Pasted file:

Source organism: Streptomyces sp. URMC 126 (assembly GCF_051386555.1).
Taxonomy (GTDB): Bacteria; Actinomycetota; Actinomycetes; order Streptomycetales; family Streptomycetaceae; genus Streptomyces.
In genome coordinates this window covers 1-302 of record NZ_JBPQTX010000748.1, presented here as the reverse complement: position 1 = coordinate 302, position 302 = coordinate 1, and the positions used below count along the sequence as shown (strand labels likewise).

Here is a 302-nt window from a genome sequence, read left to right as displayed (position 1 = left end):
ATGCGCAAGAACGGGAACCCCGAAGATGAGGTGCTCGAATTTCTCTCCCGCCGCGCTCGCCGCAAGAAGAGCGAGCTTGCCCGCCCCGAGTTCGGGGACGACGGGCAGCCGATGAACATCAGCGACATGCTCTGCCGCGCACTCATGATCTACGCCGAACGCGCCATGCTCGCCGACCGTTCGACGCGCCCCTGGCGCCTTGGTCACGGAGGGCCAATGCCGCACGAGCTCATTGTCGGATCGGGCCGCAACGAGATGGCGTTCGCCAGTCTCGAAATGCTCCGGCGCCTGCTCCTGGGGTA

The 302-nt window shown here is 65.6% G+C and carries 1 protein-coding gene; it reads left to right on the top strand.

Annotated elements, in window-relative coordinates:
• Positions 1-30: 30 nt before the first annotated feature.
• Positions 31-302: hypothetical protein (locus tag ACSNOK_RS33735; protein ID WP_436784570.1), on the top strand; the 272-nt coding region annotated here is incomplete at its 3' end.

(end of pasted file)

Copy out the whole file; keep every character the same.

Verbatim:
Source organism: Streptomyces sp. URMC 126 (assembly GCF_051386555.1).
Taxonomy (GTDB): Bacteria; Actinomycetota; Actinomycetes; order Streptomycetales; family Streptomycetaceae; genus Streptomyces.
In genome coordinates this window covers 1-302 of record NZ_JBPQTX010000748.1, presented here as the reverse complement: position 1 = coordinate 302, position 302 = coordinate 1, and the positions used below count along the sequence as shown (strand labels likewise).

Here is a 302-nt window from a genome sequence, read left to right as displayed (position 1 = left end):
ATGCGCAAGAACGGGAACCCCGAAGATGAGGTGCTCGAATTTCTCTCCCGCCGCGCTCGCCGCAAGAAGAGCGAGCTTGCCCGCCCCGAGTTCGGGGACGACGGGCAGCCGATGAACATCAGCGACATGCTCTGCCGCGCACTCATGATCTACGCCGAACGCGCCATGCTCGCCGACCGTTCGACGCGCCCCTGGCGCCTTGGTCACGGAGGGCCAATGCCGCACGAGCTCATTGTCGGATCGGGCCGCAACGAGATGGCGTTCGCCAGTCTCGAAATGCTCCGGCGCCTGCTCCTGGGGTA

The 302-nt window shown here is 65.6% G+C and carries 1 protein-coding gene; it reads left to right on the top strand.

Annotated elements, in window-relative coordinates:
• Positions 1-30: 30 nt before the first annotated feature.
• Positions 31-302: hypothetical protein (locus tag ACSNOK_RS33735; protein ID WP_436784570.1), on the top strand; the 272-nt coding region annotated here is incomplete at its 3' end.